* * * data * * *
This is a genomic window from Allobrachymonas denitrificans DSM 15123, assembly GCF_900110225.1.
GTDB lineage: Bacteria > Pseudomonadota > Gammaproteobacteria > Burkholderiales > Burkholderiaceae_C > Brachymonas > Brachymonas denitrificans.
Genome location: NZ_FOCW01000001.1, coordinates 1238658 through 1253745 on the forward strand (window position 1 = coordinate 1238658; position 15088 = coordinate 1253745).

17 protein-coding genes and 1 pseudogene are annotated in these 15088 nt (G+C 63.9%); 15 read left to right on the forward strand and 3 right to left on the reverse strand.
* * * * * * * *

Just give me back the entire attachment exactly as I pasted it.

This is a genomic window from Allobrachymonas denitrificans DSM 15123, assembly GCF_900110225.1.
GTDB lineage: Bacteria > Pseudomonadota > Gammaproteobacteria > Burkholderiales > Burkholderiaceae_C > Brachymonas > Brachymonas denitrificans.
Genome location: NZ_FOCW01000001.1, coordinates 1238658 through 1253745 on the forward strand (window position 1 = coordinate 1238658; position 15088 = coordinate 1253745).

17 protein-coding genes and 1 pseudogene are annotated in these 15088 nt (G+C 63.9%); 15 read left to right on the forward strand and 3 right to left on the reverse strand.